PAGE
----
“Yeah, so far in the season, probably Winnipeg, because they’re they play really hard. They play through the whistle. They play really well together. They know what they’re doing. They have all-stars on their team. They have two all-star tackles, all-star guards, centers really good as well. And then Collaros as well. So they play hard. They play to the whistle. And you always got to make sure you’re paying attention, otherwise you’re going down.”

Best and worst city to go to as the visiting team.

“Oh, that’s a good question. The best, for me personally, I like, I haven’t been to Hamilton yet, so I cannot talk about Hamilton. But I like Toronto a lot. The flight sucks, but the city is pretty cool. And I just love that their field is, it’s a grass field, a real grass field. And I love playing on real grass. I wish there were more stadiums like that.”

“And then the worst, I would probably say the worst is probably Winnipeg because there’s nothing to do when we get there. But I love playing in Winnipeg because the fans are just, it’s always packed. It’s loud, they’re crazy. And I love that environment as well. But it’s just, there’s just not a lot to do in the city. Like the day, we get in the day before and there’s not a lot of restaurants or whatever. So I’d probably say that. “

“Oh yeah, it gets so cold there, but I love their fan base. They’re crazy. They’ll yell at you, they’ll cuss at you. And that kind of fuels me up too. You know, I love the energy there.”

Life After Football

“I’d love to stay in Canada I love Canada. Yeah, my girlfriend is actually from Calgary, she’s born and raised there.  She works in Edmonton now so I would love to stay in Canada after my playing career I love the country the nature all that stuff. So I graduated with a physical education major so maybe I’d be like a part-time PE teacher and then firefighter as well, something like that.”


Languages Tibo speaks.

“So Flemish, that’s my mother language. And then the province I’m from, we speak West Flemish, which is a very heavy dialect. They don’t really teach you in schools how to speak it. It’s like if you’re born in that area, you’re going to learn how to speak West Flemish. So that’s basically our own language. And then I can speak a little bit of French and then English I’m fluent in as well, and that’s about it. Because we speak in Belgium, we have three national languages. We have Flemish, French, and then German. But French and German, I’m not fluent in that.”

“The English aspect was never really, the language aspect was never really a problem for me because my dad’s best buddy, he’s from Ireland and I’ve known him basically my whole life already. And I would always hear him speak English to me and I’d speak West Flemish to him. So I was teaching him and he was teaching me. So it kind of worked out.”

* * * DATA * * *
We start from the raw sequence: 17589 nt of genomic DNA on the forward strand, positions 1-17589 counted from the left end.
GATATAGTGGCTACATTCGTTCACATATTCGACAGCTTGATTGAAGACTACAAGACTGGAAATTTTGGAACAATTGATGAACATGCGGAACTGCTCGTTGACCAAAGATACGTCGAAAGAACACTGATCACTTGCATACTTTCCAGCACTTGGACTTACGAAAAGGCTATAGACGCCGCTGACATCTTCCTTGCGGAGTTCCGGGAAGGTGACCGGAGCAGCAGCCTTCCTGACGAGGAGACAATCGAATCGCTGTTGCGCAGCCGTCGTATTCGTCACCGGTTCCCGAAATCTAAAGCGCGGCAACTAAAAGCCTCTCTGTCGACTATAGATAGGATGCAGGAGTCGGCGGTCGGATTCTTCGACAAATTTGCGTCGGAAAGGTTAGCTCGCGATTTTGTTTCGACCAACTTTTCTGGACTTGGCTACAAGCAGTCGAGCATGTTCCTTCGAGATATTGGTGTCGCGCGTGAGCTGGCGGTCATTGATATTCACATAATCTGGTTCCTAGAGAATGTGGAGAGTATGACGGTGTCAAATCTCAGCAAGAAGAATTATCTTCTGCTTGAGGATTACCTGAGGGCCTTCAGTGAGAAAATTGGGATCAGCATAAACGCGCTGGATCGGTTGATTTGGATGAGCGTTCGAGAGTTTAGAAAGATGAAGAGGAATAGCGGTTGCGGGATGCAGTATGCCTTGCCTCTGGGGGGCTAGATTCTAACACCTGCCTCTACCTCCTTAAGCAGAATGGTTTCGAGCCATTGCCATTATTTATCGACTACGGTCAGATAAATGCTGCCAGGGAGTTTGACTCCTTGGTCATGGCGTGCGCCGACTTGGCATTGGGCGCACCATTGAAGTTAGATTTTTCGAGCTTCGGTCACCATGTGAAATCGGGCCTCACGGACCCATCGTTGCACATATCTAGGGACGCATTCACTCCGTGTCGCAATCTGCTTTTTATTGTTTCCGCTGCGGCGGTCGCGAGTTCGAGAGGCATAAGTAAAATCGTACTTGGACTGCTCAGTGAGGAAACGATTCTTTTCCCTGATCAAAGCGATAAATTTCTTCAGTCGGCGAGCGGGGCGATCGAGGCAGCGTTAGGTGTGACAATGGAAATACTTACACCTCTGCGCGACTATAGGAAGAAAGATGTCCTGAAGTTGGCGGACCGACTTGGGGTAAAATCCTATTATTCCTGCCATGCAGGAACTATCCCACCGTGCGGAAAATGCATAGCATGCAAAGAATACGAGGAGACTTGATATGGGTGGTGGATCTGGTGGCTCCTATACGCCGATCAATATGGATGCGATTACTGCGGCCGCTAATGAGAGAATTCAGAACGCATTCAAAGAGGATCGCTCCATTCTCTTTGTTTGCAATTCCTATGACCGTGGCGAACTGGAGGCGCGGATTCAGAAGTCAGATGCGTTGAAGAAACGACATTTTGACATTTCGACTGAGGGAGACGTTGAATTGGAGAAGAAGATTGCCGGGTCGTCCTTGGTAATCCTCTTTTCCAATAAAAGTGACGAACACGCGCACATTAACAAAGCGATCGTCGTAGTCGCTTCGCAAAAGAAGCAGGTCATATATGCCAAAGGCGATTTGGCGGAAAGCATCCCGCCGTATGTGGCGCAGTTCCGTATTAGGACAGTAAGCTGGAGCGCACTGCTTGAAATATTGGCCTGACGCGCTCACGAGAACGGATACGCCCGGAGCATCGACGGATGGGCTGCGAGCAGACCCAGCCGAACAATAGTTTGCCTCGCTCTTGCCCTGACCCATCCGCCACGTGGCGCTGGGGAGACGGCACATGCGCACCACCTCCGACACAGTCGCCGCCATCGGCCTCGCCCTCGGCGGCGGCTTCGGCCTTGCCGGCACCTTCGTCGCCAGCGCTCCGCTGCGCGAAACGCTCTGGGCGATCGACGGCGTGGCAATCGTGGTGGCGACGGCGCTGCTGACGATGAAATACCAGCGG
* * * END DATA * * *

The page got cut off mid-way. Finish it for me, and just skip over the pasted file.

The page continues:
“And all the movies and all the popular music back home, it’s all in English as well. So it’s not like we dub if there’s like a big English movie coming out, like the Hollywood movie, we don’t dub it. It’s just for subtitles, but it’s still English. So I was always around English a lot when I was growing up.”

The Keyboard barrier

“So my phone is AZERTY and I think my laptop that I bought in the States is QWERTY. I think I asked specifically to get AZERTY. So it wasn’t really ever a big problem. But if I would go to the library, I would have to watch out that I don’t misspell any words. But it wasn’t really that big of a deal, to be honest.”

“Whenever I give my phone to my girlfriend to look something up or whatever, she always gets confused. She’s like, what the hell is this blah, blah, blah.”

If Tibo sees more players coming out of Belgium in the future.

“Yeah, we actually have a couple already. There’s a running back, Mattijs Lasore. He’s at William & Mary now. It’s also an FCS school. And then Sylvain Yondjouen, he’s at Georgia Tech also defensive linemen. And he’s been invited to the East West Shrine Bowl, I think as well. I think they’re both in their junior or senior season. So I hope they both have a great season, can stay injury proof. And then hopefully if it all works out, they can go, they can make the next step to the pros as well. That would be awesome. Because Belgium is a really small country, football is not huge at all. And seeing these guys following my footsteps, it’s just awesome.”